By Geraldine Woods

When you’re listening or reading, you probably note the difference between formal and informal language constantly — maybe unconsciously. Knowing levels of language, however, isn’t enough. You also need to decide what level of formality to employ when you’re speaking and writing. Before you choose, consider these factors:

  • Your audience. If your message is going to a person with more power or higher status than you (an employee writing to a boss or a student to a teacher, for example), you should probably be more formal. If you’re speaking or writing to someone with less power or lower status than you, conversational English is fine. In a higher-to-lower situation, however, the person with more authority may wish to employ formal English in order to serve as a role model or to establish a professional atmosphere. When you’re dealing with peers, conversational English is a good bet. Only your closest friends rate — and understand — friendspeak.
  • The situation. At the company picnic or in the cafeteria, most people opt for less formal speech. Similarly, at get-togethers with family and friends, formal language may sound stiff and unfriendly. When you’re in an official meeting with a client or teacher, however, formal English is safer.
  • The format. When you’re speaking you have more leeway than when you’re writing. Why? Unless you’re reading prepared remarks, you probably can’t produce perfect sentences. Not many people can! The writing in texts, tweets, and instant messages tends to be in conversational English or, with your buddies, in friendspeak. Exceptions occur, though. A text to a client should be more formal than one to a friend, and journalists or officials often tweet in formal English. Email can go either way. Because it’s fast, the dropped or shortened forms of conversational English are generally acceptable, but if you think the reader expects you to honor tradition (the written equivalent of a curtsy or a hat-tip), go for formal English. Always employ formal English for business letters, school reports, and similar paper-based communication.

Listen to those around you or read others’ work that appears in the same context you’re navigating. Unless you want to stand out, aim for the same level of formality you hear or see.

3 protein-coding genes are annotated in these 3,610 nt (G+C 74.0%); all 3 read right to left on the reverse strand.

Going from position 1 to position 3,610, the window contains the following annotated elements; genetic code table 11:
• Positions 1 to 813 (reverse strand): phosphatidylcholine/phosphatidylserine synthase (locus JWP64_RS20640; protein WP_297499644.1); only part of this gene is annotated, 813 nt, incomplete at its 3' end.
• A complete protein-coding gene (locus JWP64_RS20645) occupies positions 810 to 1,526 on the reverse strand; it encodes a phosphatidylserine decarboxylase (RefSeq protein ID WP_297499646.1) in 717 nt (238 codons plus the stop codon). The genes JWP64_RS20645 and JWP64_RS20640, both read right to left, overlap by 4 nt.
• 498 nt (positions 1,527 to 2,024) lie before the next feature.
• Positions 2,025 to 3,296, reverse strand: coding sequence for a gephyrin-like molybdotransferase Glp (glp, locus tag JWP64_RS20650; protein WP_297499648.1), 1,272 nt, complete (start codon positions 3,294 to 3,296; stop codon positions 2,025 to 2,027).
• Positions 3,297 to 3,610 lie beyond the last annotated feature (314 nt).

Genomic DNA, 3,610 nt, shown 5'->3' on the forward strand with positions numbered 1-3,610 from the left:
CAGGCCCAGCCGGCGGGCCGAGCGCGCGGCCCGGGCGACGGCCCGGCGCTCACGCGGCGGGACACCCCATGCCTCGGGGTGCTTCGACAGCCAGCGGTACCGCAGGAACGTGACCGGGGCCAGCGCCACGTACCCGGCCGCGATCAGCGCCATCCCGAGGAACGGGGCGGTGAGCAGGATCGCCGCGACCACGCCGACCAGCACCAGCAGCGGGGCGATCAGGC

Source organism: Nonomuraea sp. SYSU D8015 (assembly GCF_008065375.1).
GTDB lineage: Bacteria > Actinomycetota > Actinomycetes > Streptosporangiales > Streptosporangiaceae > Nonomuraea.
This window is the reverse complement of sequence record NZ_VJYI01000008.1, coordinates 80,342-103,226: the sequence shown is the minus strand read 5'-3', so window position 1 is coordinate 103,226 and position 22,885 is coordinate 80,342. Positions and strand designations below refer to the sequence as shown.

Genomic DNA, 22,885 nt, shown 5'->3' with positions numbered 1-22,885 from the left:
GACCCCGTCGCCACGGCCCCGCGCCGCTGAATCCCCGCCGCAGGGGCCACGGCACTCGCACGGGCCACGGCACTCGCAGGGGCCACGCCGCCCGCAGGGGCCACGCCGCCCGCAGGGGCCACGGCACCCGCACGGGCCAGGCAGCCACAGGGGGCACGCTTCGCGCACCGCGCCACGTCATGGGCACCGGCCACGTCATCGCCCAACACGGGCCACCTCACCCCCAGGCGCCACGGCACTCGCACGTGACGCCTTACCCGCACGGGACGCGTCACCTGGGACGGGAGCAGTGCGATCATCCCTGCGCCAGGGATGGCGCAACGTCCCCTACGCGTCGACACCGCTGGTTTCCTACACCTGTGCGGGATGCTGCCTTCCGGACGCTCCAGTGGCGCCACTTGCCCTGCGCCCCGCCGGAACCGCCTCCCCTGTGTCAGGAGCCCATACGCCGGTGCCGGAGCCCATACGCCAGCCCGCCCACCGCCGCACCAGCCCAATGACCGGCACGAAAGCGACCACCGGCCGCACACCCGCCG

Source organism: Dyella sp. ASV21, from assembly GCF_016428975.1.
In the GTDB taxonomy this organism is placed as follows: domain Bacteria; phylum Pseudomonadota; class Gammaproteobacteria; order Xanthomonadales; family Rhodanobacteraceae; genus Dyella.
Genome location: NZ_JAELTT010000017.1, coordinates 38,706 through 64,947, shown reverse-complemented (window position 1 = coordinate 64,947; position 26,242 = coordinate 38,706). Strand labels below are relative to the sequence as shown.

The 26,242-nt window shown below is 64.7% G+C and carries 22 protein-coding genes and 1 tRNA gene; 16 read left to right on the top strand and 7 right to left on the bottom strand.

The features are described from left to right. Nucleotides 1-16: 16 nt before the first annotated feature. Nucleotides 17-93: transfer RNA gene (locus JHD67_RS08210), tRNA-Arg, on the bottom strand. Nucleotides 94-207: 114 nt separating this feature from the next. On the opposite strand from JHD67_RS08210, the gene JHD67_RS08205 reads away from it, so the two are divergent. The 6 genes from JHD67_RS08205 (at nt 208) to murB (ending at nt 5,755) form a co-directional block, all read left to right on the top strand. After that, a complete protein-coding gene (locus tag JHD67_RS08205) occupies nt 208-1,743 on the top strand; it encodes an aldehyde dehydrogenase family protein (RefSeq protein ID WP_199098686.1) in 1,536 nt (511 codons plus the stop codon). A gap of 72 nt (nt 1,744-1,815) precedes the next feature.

Think about the audience, situation, and format. In the following example, decide whether the writing or speech is appropriate or inappropriate.

Text from a department head to the CEO requesting a salary increase:

greenlight $20K or I walk

Inappropriate. Think about the power ladder here. The CEO is on the top rung, and the department head somewhere farther down. Even though texts tend to be informal, this one is about money. When you ask for money, be polite! To be polite in Grammarland is to use formal, correct language. The department head should have written something like “If you cannot raise my salary by $20,000, I will seek employment elsewhere.”

Practice questions

Think about the audience, situation, and format. In the following two questions, decide whether the writing or speech is appropriate or inappropriate.

  1. Cover letter from a job applicant to a potential employer, a tech start-up: Attached please find my resume, pursuant to your advertisement of July 15th.
  2. Tweet from the president to the members of the local garden association: Meeting tonight at 8 p.m. #springplanting

Answers to practice questions

  1. Inappropriate. Surprised? Job applicants should be formal, but they should also avoid outdated expressions and overly stuffy language, especially for a tech start-up where innovation and rule-breaking are valued. “Attached please find” should be “Attached is.” “Pursuant to” would be better as “in response to.”
  2. Appropriate. Tweets may have no more than 280 characters, so the number of spaces, letters, and symbols can’t go above that number. Dropping words is fine in this format, as is directing people who are interested in attending the meeting to other tweets about spring planting.